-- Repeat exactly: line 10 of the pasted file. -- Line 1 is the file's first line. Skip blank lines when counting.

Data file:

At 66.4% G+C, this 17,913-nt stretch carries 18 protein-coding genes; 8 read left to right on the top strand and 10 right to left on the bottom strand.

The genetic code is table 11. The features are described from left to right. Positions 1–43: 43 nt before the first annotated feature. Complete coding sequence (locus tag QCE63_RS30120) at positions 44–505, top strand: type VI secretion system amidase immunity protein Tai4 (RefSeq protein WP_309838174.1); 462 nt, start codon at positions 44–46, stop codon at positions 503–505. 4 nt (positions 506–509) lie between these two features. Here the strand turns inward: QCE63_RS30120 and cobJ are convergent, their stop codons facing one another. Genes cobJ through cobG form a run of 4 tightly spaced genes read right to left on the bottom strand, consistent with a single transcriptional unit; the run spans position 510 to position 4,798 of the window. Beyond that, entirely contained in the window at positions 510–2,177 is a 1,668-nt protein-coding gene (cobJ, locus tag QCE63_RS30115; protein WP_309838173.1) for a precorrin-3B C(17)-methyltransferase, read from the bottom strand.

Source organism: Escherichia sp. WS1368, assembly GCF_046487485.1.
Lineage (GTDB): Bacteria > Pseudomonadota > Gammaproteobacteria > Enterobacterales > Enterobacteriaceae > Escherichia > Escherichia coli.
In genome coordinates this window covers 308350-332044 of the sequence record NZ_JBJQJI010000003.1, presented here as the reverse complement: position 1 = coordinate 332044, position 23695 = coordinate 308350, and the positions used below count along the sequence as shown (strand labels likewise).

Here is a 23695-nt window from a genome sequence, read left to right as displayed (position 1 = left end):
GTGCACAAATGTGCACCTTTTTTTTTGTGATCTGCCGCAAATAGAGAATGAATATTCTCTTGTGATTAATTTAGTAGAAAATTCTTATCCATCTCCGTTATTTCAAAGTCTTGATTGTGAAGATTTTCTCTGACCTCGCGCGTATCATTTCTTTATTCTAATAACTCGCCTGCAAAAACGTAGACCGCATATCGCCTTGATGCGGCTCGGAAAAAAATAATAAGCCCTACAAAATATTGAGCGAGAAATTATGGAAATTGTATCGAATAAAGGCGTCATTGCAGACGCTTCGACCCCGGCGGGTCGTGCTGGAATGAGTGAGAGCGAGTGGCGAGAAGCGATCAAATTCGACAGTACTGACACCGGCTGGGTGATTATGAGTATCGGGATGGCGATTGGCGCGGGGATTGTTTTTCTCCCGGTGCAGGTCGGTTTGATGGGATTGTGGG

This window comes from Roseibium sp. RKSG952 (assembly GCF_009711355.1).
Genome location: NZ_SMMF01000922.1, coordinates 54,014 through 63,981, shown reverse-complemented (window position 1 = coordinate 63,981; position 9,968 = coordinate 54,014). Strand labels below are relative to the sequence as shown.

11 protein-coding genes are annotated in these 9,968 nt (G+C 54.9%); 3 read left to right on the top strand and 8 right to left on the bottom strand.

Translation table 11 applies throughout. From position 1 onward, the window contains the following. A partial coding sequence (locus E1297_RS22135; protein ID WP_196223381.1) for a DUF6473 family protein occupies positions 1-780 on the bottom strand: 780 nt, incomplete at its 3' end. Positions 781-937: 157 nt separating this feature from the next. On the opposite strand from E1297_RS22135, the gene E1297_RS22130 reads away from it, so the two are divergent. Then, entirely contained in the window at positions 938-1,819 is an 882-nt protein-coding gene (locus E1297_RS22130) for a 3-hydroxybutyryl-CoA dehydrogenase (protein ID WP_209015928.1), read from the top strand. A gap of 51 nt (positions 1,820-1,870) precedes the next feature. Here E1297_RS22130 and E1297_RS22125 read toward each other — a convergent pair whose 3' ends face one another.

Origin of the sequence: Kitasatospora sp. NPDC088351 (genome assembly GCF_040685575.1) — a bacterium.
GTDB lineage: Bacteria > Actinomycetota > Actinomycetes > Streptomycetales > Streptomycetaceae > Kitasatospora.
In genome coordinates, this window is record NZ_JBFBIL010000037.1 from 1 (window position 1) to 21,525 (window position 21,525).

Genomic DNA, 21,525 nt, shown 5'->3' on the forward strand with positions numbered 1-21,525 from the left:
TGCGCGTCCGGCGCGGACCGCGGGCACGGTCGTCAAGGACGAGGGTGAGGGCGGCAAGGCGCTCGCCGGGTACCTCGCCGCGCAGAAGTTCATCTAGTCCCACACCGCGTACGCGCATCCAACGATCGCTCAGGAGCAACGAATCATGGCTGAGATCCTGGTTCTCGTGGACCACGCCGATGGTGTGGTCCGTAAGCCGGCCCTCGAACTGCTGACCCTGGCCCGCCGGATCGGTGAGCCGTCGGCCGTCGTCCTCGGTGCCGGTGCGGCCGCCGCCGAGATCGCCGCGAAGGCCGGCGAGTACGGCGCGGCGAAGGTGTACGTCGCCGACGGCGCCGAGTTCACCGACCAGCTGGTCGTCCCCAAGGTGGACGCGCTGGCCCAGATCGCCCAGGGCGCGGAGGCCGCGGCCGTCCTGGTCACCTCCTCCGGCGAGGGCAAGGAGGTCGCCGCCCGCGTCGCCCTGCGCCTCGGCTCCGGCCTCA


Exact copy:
11 protein-coding genes are annotated in these 9,968 nt (G+C 54.9%); 3 read left to right on the top strand and 8 right to left on the bottom strand.